Bigelow Tea’s Website Redesign – Major Oversights and Recommended Fixes

 - by Alex Zorach

Bigelow Tea recently redesigned their website:

The new Bigelow website, highlighting different photos.

The new Bigelow website, highlighting different photos.

While I like the site design overall, they did some things that I think will harm them from a business perspective.  In particular:

  • The new site changed its URL scheme, without using redirects from the old pages.
  • Some of the old pages have been turned into “Pseudo 404″ pages, which confuse google, not to mention people who come to the site.
  • The site’s search is broken and returns frequent error messages for certain searches.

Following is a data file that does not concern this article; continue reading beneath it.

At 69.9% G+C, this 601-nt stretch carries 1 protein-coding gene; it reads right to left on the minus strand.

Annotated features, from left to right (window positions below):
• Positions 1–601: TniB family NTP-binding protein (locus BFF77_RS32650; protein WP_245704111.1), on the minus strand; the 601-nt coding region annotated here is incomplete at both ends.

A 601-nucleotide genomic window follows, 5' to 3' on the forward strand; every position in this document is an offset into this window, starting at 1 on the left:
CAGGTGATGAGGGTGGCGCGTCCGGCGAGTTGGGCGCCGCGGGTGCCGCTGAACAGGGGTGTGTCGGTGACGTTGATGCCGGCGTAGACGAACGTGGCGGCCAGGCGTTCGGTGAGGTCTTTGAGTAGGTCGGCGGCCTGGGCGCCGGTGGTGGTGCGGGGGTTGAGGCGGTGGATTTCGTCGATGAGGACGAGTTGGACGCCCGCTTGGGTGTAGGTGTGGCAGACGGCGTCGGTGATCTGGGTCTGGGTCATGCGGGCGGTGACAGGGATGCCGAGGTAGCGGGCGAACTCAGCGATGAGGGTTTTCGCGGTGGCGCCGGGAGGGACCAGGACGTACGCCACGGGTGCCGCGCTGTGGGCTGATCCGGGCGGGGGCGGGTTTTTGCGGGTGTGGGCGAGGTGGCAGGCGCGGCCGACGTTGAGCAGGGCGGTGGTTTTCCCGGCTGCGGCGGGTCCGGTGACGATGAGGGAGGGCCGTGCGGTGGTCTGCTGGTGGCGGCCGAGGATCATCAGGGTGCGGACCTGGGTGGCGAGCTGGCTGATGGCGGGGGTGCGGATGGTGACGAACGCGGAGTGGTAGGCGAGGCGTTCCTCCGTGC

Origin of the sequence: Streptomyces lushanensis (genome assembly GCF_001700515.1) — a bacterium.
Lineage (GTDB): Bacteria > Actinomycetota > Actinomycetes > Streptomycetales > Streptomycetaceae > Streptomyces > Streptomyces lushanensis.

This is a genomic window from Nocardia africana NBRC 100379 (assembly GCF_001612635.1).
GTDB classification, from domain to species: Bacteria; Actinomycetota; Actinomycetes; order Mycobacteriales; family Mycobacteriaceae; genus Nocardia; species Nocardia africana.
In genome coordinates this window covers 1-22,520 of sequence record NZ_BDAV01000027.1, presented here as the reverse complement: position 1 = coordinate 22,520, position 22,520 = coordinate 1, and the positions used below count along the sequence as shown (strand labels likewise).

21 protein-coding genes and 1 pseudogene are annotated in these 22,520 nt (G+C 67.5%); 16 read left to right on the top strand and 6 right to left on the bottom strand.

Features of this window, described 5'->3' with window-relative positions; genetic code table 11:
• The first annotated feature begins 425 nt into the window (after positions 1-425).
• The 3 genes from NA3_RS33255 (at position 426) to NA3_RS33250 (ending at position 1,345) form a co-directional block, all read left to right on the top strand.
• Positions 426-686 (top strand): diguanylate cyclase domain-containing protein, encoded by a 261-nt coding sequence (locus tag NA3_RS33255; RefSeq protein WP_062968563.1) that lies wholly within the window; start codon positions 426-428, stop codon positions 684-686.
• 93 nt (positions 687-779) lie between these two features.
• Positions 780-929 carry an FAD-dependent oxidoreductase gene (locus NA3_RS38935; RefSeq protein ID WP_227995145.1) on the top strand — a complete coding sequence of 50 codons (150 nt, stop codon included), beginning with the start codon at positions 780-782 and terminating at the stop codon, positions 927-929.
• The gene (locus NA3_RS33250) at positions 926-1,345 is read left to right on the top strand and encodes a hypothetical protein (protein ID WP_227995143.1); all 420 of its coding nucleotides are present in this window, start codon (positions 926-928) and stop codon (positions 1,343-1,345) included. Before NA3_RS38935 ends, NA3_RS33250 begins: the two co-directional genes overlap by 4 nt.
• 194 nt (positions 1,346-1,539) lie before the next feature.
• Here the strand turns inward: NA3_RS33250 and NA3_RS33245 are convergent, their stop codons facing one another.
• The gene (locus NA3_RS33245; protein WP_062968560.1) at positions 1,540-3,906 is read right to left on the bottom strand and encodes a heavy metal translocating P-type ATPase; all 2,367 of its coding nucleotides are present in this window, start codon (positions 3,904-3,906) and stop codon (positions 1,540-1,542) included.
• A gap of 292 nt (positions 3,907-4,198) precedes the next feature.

Here I go into depth about these errors, and explain how they may be hurting Bigelow, and what they can do to correct them.

Old Product Pages Become Pseudo 404 Pages With No Redirects

For example, here is the link to the old page for Bigelow’s Earl Grey.  This page returns the HTML status code “HTTP/1.1 200 OK”, which is the code browsers (and search engine crawlers) expect if the page is found as-is.  But if you look at the page, it’s not a page for Bigelow’s Earl Grey, it’s just a generic form page.

Because these pages are not being redirected, and because the HTML code returned suggest the page was “found”, rather than a “not found” 404 error page, Google doesn’t seem to have figured out the new URL scheme yet.  Look at this search result for “Bigelow Earl Grey”:

Screenshot of broken search results

The search results for individual Bigelow Teas now lead to broken links with no Meta Description and a cryptic comment about the page being blocked by robots.txt